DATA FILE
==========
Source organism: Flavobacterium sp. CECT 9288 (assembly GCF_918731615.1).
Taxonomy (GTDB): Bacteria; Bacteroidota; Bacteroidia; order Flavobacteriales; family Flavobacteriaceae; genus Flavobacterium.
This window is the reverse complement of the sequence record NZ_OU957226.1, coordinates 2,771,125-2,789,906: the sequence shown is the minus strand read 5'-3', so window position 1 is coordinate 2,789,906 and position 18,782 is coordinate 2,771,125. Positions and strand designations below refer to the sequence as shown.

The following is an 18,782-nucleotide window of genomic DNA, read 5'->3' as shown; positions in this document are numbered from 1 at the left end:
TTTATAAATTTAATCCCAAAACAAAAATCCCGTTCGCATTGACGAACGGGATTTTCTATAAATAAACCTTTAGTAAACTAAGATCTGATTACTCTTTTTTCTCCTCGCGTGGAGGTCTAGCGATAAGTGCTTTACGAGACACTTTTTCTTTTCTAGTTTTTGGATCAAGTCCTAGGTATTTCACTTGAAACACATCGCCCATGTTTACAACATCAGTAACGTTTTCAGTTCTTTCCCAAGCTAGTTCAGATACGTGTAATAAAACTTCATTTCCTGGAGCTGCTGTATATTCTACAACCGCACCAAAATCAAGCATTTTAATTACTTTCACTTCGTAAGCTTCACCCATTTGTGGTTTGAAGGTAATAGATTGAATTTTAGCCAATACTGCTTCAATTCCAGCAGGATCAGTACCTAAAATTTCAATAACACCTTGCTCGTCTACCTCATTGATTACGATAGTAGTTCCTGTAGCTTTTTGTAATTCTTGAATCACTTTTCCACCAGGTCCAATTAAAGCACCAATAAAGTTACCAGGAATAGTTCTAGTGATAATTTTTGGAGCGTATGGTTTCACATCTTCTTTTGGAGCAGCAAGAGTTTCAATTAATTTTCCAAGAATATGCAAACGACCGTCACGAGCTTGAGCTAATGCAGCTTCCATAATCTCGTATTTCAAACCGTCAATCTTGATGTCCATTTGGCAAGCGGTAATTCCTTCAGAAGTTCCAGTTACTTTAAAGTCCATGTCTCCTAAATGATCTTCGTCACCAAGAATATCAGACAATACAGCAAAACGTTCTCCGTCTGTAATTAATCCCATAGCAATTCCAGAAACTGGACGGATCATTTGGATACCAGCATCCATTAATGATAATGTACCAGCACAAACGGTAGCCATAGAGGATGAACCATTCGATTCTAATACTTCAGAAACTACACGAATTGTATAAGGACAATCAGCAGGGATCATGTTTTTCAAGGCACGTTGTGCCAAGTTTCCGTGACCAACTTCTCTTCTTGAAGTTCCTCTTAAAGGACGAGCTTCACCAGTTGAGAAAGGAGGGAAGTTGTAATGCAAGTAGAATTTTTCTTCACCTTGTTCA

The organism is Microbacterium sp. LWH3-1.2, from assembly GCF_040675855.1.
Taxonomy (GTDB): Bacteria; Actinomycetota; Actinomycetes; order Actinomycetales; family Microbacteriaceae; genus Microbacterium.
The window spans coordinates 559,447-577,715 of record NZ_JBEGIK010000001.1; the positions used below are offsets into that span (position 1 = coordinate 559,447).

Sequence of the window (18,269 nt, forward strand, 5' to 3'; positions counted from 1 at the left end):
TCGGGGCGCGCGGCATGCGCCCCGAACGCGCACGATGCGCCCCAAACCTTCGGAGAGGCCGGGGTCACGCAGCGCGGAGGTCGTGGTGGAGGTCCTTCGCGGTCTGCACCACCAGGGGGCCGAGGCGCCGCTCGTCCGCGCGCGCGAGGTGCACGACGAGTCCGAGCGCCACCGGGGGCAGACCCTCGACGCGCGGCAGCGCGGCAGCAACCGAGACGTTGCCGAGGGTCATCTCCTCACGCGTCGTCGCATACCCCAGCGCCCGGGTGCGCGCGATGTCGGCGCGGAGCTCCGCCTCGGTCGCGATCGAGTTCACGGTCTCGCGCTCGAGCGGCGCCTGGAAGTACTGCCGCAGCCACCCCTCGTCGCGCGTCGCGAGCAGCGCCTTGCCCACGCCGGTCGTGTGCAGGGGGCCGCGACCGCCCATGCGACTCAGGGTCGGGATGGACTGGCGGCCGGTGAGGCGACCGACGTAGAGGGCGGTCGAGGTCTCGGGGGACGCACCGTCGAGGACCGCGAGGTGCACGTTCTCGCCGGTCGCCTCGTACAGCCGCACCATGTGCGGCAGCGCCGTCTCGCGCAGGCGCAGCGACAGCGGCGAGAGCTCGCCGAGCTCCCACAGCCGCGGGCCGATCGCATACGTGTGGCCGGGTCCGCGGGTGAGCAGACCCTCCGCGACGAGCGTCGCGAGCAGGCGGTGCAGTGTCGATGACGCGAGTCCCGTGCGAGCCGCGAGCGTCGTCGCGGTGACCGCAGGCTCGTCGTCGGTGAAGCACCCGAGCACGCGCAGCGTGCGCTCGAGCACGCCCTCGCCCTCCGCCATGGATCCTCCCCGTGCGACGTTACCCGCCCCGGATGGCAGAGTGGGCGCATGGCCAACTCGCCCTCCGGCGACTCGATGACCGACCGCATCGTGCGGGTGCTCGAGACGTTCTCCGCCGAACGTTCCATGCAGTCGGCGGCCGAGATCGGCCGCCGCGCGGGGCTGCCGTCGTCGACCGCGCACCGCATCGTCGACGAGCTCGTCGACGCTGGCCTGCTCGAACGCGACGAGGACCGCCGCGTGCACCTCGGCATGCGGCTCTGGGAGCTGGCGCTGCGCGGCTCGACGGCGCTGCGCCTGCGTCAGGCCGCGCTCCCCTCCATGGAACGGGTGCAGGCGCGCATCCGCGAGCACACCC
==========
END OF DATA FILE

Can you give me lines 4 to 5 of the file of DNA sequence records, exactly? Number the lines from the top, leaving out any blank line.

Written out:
The following is an 18,782-nucleotide window of genomic DNA, read 5'->3' as shown; positions in this document are numbered from 1 at the left end:
TTTATAAATTTAATCCCAAAACAAAAATCCCGTTCGCATTGACGAACGGGATTTTCTATAAATAAACCTTTAGTAAACTAAGATCTGATTACTCTTTTTTCTCCTCGCGTGGAGGTCTAGCGATAAGTGCTTTACGAGACACTTTTTCTTTTCTAGTTTTTGGATCAAGTCCTAGGTATTTCACTTGAAACACATCGCCCATGTTTACAACATCAGTAACGTTTTCAGTTCTTTCCCAAGCTAGTTCAGATACGTGTAATAAAACTTCATTTCCTGGAGCTGCTGTATATTCTACAACCGCACCAAAATCAAGCATTTTAATTACTTTCACTTCGTAAGCTTCACCCATTTGTGGTTTGAAGGTAATAGATTGAATTTTAGCCAATACTGCTTCAATTCCAGCAGGATCAGTACCTAAAATTTCAATAACACCTTGCTCGTCTACCTCATTGATTACGATAGTAGTTCCTGTAGCTTTTTGTAATTCTTGAATCACTTTTCCACCAGGTCCAATTAAAGCACCAATAAAGTTACCAGGAATAGTTCTAGTGATAATTTTTGGAGCGTATGGTTTCACATCTTCTTTTGGAGCAGCAAGAGTTTCAATTAATTTTCCAAGAATATGCAAACGACCGTCACGAGCTTGAGCTAATGCAGCTTCCATAATCTCGTATTTCAAACCGTCAATCTTGATGTCCATTTGGCAAGCGGTAATTCCTTCAGAAGTTCCAGTTACTTTAAAGTCCATGTCTCCTAAATGATCTTCGTCACCAAGAATATCAGACAATACAGCAAAACGTTCTCCGTCTGTAATTAATCCCATAGCAATTCCAGAAACTGGACGGATCATTTGGATACCAGCATCCATTAATGATAATGTACCAGCACAAACGGTAGCCATAGAGGATGAACCATTCGATTCTAATACTTCAGAAACTACACGAATTGTATAAGGACAATCAGCAGGGATCATGTTTTTCAAGGCACGTTGTGCCAAGTTTCCGTGACCAACTTCTCTTCTTGAAGTTCCTCTTAAAGGACGAGCTTCACCAGTTGAGAAAGGAGGGAAGTTGTAATGCAAGTAGAATTTTTCTTCACCTTGTTCA